Monday, November 21, 2016

Review: The Bad Habits of Jesus: Showing Us the Way to Live Right in a World Gone Wrong by Leonard Sweet

Review: The Bad Habits of Jesus: Showing Us the Way to Live Right in a World Gone Wrong
Leonard Sweet
Tyndale House Publishers

The Bad Habits of Jesus: Showing Us the Way to Live Right in a World Gone Wrong  -     By: Leonard Sweet
Leonard Sweet can be counted on to give his readers a good read.  I think so anyway.  May not like what he has to say or what he says, but the book will be very readable.  He can pour on the academic stuff from time to time, but he generally leaves that for others to do.  He has a way of sneaking up on the reader with a story or something that brings his point home.  Sometimes the point is sharp enough to make you uncomfortable with yourself.

The Bad Habits of Jesus he admits was written in record time, six weeks (ix), and some of it he gathered from a crowd-sourcing (x) event on his Facebook page. A new-fangled way of getting material for his book.  Yes, I do look at prefaces and acknowledgements.  Even introductions.

As you might suspect Jesus’ bad habits are determined bad only but some that oppose/d him.  His habits “reveal truths about God’s love and message that are vital for us.” (xv)  you know that but this is a little different twist to the content, one that is not so serious that it scares you off.  I want to say it’s more lighthearted in presentation without sacrificing the important nature of the content or the Person of Jesus.  Does that work?  Does for me. 
Some of the chapter titles will help maybe.  Jesus Procrastinated, Jesus Offended People, Jesus Hung Out with Bad People, and Jesus Thought He was God.  The chapters are not long, they held my interest, and some of them tread on my toes.  They’d make good discussion for a group and there are some questions at the end of the book to help get it started.  I wouldn’t read this straight through.  Instead read a chapter and chew on it for a while.  They will reveal more than you think.

Would I recommend this book?  Yes.  It’s not a Bible study though.  It relies on the readers’ prior knowledge of the Biblical text, but the references are available in the notes for you to use if you need it.  This is a food for thought book.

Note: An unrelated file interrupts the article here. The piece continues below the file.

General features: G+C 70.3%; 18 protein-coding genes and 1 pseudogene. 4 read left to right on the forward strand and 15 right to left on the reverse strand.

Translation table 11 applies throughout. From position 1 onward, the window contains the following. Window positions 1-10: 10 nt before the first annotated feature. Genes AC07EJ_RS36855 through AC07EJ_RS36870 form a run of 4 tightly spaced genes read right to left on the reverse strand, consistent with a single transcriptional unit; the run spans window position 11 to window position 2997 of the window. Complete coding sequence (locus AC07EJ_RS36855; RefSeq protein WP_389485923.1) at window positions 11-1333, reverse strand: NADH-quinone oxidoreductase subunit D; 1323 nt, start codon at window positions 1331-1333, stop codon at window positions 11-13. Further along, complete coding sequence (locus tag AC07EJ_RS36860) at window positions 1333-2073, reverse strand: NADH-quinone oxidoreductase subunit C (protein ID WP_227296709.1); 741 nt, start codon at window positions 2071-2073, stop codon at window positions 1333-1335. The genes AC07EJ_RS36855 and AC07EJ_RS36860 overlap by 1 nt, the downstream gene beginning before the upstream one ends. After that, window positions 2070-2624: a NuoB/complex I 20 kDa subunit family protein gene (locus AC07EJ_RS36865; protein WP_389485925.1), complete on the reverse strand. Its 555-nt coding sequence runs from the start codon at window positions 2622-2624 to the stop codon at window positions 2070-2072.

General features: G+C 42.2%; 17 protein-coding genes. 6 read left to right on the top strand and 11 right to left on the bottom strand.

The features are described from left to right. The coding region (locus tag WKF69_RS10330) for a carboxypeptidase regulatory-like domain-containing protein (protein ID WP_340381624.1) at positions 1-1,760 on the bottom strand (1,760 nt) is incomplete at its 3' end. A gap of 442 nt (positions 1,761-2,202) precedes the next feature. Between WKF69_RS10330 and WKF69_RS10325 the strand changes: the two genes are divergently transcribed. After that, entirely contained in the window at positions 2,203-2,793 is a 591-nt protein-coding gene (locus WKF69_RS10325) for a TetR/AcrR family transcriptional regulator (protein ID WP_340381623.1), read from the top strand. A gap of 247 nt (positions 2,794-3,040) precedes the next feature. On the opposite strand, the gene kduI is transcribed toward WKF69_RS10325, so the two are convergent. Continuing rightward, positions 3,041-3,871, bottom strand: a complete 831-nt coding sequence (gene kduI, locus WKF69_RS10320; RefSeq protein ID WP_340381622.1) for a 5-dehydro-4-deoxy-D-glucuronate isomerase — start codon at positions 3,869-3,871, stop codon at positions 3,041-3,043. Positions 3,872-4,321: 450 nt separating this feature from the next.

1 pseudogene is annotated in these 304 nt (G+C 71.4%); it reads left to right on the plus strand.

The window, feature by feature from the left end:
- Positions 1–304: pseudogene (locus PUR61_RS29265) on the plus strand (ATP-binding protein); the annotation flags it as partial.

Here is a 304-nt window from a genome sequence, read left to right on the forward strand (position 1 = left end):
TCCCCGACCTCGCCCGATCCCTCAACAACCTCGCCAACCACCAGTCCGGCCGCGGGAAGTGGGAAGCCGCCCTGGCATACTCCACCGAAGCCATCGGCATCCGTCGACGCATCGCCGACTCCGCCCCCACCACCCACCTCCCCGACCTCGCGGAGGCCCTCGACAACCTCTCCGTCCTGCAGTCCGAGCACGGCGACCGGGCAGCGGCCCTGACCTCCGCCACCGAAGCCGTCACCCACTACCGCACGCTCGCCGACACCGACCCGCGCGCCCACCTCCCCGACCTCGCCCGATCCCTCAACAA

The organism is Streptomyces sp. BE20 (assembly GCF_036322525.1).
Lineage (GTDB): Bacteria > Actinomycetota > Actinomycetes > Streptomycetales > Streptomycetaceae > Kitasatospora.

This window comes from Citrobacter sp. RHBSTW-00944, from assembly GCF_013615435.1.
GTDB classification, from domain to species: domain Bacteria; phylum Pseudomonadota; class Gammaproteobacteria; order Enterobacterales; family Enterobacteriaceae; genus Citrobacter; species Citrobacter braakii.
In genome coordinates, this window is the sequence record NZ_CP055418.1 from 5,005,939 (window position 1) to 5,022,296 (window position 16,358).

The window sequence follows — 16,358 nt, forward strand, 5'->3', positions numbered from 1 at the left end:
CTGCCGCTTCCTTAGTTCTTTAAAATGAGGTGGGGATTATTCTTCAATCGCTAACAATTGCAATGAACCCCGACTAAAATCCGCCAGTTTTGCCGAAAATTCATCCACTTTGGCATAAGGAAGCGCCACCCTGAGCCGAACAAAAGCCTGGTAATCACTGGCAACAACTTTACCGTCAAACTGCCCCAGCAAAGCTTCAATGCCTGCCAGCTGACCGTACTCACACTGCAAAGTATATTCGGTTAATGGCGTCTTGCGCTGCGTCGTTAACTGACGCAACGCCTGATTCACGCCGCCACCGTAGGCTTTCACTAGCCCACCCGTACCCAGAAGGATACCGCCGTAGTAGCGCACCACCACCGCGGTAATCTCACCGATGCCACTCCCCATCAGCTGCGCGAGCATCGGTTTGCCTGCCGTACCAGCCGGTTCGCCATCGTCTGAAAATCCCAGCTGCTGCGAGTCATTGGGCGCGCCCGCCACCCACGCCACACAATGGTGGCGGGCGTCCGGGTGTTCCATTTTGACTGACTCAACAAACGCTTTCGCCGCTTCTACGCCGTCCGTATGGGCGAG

I received this book from the publishers in exchange for a review.

Saturday, November 5, 2016

Review: The Lesser Bohemians: A Novel by Eimear McBride

Review: The Lesser Bohemians: A Novel
Eimear McBride

I had no preconceived notions what expect from this book.  Its other reviews were anywhere from brilliant to not so much so.  The prose style, at least initially, accomplished what I think its purpose was---to show the reader the impressions of a person encountering a new experience.  Short, chaotic type snippets from all directions that begin to take shape as she acclimates to her new surroundings.  Had me thinking of a Beckett novel at times, but less serious.  As the book moves forward the prose becomes more like what the reader is accustomed to except where the experiences are new, overwhelming or in some other way acts to unbalance the status quo.  

The Lesser BohemiansThe book descriptions given in the other reviews and elsewhere sum up the story line.  Young girl in a new town, older guy helping find her way.  Yep, that’s it.  Both of their stories seemed too labored, in my opinion.  Hers, the innocent small town girl becomes urbanized.  His, a bit of twist on a traumatic home environment during his teen years.  Most of their learning situations seemed to require detailed descriptions of the sex going on between them in whatever scene I read.  The romance story arc stays intact for this book in a contemporary sort of way.   A lesser bohemian sort of way.

Overall, the book made a weak three-star rating for me.  

I received this book from the publisher via netgalley in exchange for a review.